How to Overwinter Peppers
Right around the end of July, I found myself almost unconsciously heading over to the local garden center. (I guess sometimes your love of gardening can make you do crazy things.) To my delight, I saw that they still had a variety of pepper plants. Knowing that my boyfriend, a fanatic of pepper plants, would appreciate a new pepper plant or two, I picked up a small habanero and ghost pepper plant.
At the time of purchase, each of these plants had a couple peppers on them, as you can see from the pictures below.
The plants did well for the last couple of weeks of the growing season. All of the original ghost peppers reached maturity and the habanero plant set out 2 mature habaneros. However, I found myself wishing that I could keep growing these little plants throughout the winter. Well, with a little bit of research, I found that I could!
As it turns out, pepper plants are perennial plants–meaning, they can live several years or even decades! However, most areas where people grow them are too cold for peppers to survive in the winter, so growers treat them like annuals and throw them away at the end of the season.
So, how do you keep your pepper plant from dying over the winter? Overwinter it!
The first step to overwintering pepper plants is to take a hose and set it to a sharp stream and spray the entire plant down. This is necessary to knock pests, such as aphids, off the plants before you bring them inside. You should pick a day that isn’t too far near the end of the growing season to hose them so that you ensure the health of your pepper plant isn’t compromised by the cold weather.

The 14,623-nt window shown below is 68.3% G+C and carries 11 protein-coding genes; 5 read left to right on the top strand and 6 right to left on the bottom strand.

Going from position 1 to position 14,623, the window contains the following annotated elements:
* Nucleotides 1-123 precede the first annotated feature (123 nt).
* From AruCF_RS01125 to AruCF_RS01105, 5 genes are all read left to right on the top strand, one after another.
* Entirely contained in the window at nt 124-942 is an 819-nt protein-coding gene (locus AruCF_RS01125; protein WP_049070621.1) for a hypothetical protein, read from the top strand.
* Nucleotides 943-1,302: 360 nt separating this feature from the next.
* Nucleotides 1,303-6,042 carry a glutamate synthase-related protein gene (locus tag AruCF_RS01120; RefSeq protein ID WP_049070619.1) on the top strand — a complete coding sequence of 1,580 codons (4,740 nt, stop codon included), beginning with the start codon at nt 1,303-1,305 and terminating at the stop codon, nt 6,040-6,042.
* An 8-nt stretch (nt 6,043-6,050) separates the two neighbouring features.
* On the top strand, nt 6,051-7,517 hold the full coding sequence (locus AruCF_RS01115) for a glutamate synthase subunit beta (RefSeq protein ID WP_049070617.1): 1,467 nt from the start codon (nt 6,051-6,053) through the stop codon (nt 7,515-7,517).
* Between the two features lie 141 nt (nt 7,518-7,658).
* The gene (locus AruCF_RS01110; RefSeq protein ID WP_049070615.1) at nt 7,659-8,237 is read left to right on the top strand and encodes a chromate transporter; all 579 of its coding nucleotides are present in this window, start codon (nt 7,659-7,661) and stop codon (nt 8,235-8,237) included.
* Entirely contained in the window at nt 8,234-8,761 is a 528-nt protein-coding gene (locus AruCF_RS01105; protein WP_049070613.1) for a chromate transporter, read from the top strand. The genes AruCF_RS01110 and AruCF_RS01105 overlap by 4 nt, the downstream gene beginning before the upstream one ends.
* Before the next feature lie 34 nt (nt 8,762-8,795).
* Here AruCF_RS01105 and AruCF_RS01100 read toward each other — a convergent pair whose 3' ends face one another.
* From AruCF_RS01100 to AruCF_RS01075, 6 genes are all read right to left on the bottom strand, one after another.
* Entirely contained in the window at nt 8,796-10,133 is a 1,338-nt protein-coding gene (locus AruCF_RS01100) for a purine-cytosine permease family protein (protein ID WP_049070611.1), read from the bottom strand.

After hosing down the plant, let it sit outside for a day or two to recoup from the hosing and then bring it inside.
The plant should be set near a sunny and well-insulated south-facing window. Try not to let your house get too cold. This means above 50 degrees Fahrenheit at night and above 65 during the day. Water your plant sparingly, but thoroughly. This means anywhere between once a week to once a month. I usually water my own plants once they start looking droopy and fertilize lightly once a month or less.
While overwintering your peppers, you might notice that flower are still blooming. If you’re willing, you can try hand-pollinating the flowers! This is extremely easy–all you have to do is take a Q-tip or paintbrush and swirl the tip inside a few flowers. The pollen will tran
sfer from flower to flower, and if you did a good job, you might get a pepper or two!
I did this and currently have 3 baby habaneros on my overwintered plant (2 months after bringing it in and 2.5 weeks after hand-pollination).
I also grew two more ghost peppers by hand-pollinating as well!
Other tips for overwintering peppers
- Some peppers overwinter better than others. For instance, jalapeños are notoriously difficult to overwinter. I would know, as mine already died.
- It’s a good idea to prune your pepper plant to make it more manageable indoors. This will also help it to promote growth later on and form sturdier stems.
- If you’re thinking about overwintering a pepper plant, think about starting it in a container. This will help transition it to becoming a container plant for the winter.
- Don’t worry if some leaves start drooping, browning, and falling off when you take the plant indoors. It may just be acclimating to its new environment (e.g., lack of sunlight/temperature changes).
With just a little bit of care, overwintering peppers can be a great and fun way to keep a little bit of your summer garden around!
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